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Rules&Regulations

Learn the difference

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The only grammar mistake that bothers me is the incorrect use of the reflexive. I think it is because some people are not only certain that they are right but also think it is a more formal way to speak.

 

"Myself and John are heading down to the game"

 

 

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It's not supposably. It's supposedly.

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As time past, I started to get payed a little more. I yelled aloud so much, I thought my boss would have heard me and I would loose my job.

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When people can't seem to figure out the difference between "have" and "of" probably annoys me the most.

 

"We should of fired Rivera last year."

 

Oh really? Should we of? I don't think we should of. I mean, you of to of a coach, and Ron's as good as anyone else available.

 

it's because "should've" sounds like "should of." it's somewhat understandable.

 

 

i never understood the dominant/dominate confusion doe

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As time past, I started to get payed a little more. I yelled aloud so much, I thought my boss would have heard me and I would loose my job.

yes, I'm quoting myself

word filter changed w0uld 0f to would have. I correctly typed it in retard language the first go round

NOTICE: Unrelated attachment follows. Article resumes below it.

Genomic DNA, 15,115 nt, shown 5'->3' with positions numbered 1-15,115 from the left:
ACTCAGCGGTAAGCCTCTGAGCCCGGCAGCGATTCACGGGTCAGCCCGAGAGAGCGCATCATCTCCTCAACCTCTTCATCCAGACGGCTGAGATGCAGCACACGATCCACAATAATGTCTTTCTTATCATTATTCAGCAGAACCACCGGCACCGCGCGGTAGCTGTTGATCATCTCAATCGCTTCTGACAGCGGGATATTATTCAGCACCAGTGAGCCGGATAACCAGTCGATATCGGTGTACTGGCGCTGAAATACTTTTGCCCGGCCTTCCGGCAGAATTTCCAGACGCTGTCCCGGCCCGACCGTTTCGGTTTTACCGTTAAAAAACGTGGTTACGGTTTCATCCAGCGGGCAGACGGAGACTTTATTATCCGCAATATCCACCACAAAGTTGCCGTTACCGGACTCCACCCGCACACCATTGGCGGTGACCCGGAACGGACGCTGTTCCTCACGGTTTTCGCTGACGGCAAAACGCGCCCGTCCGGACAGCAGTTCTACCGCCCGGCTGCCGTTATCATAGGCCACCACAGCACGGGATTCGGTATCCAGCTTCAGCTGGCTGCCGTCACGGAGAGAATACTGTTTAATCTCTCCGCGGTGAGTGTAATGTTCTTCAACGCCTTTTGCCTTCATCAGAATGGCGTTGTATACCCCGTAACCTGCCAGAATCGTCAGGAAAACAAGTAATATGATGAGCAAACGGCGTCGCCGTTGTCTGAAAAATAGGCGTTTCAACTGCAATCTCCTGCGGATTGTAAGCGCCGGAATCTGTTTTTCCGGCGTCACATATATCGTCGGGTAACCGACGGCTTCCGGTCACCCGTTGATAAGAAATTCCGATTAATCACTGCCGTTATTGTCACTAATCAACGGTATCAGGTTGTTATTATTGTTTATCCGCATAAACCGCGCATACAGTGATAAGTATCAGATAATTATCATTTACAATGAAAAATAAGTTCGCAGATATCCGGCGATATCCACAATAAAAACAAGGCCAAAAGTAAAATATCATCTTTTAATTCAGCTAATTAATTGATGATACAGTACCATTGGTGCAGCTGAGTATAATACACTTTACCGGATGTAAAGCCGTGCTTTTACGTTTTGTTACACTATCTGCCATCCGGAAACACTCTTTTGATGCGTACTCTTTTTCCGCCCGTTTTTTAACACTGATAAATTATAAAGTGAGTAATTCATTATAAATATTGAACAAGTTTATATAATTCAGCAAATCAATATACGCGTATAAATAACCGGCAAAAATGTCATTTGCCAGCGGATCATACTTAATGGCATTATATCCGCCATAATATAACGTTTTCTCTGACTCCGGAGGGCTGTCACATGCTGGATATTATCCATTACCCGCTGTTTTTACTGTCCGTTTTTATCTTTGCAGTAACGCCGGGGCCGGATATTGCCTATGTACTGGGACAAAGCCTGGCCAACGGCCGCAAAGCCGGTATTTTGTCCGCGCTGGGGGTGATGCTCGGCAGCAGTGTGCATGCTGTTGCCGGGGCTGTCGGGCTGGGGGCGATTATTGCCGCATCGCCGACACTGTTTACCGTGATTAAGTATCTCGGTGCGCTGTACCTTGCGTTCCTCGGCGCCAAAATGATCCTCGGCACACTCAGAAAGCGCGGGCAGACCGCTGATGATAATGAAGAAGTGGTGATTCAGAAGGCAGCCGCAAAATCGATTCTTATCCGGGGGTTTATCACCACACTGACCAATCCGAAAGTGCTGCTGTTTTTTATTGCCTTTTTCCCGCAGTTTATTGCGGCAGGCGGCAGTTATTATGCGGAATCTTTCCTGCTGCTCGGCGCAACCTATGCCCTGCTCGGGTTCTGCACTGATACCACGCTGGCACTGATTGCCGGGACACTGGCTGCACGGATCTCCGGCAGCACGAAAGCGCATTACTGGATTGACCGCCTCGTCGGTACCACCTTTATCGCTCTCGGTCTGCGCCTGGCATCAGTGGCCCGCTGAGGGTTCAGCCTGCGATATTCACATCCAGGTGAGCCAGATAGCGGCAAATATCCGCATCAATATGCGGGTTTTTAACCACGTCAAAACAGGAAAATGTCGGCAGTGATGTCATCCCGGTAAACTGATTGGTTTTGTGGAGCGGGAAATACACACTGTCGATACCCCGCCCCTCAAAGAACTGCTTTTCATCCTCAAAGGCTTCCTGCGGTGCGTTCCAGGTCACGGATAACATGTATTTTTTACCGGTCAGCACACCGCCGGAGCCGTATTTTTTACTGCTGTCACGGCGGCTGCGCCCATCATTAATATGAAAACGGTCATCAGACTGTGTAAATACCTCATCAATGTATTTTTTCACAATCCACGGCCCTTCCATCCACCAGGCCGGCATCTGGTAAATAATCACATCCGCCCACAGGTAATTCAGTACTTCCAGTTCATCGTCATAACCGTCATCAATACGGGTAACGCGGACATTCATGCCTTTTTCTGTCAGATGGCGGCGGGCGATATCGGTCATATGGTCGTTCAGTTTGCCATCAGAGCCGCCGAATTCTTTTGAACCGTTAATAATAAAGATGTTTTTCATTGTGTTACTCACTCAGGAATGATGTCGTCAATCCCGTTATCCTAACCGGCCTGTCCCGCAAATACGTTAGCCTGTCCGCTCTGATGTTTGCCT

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I don't think I've seen this on the huddle, but I genuinely lol every time I see it: "intensive purposes"

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I used to care about this stuff, then I grew up and learned to chill the f*ck out.

 

I even abuse my moderator privilege here sometimes to correct a good post's grammar because I know some boob is going to come along and ruthlessly belittle him.

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it's because "should've" sounds like "should of." it's somewhat understandable.

i never understood the dominant/dominate confusion doe

But it makes absolutely no sense. At least dominate and dominant are derived from the same word, AND "dominant" sounds like "dominate" pronounced incorrectly, because people tend to shorten or leave out the N.

But should of in a sentence makes zero sense at all.

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Lmao, Grammar. What a joke

 

American English is an illiterate slang of British English

 

British English is an illiterate mix Gaelic, Saxon and Latin. 

 

Ever wonder why there are so many spellings for words?

 

Anyone that has ever tried to learn a language knows that most languages do not have exceptions to the rules. And nearly none have so many exceptions as American English.  The reason is because technically it is unintelligible slang created by poor illiterates over a just a few centuries that wasn't even spoken in "polite society" until about 200 years ago.

 

 

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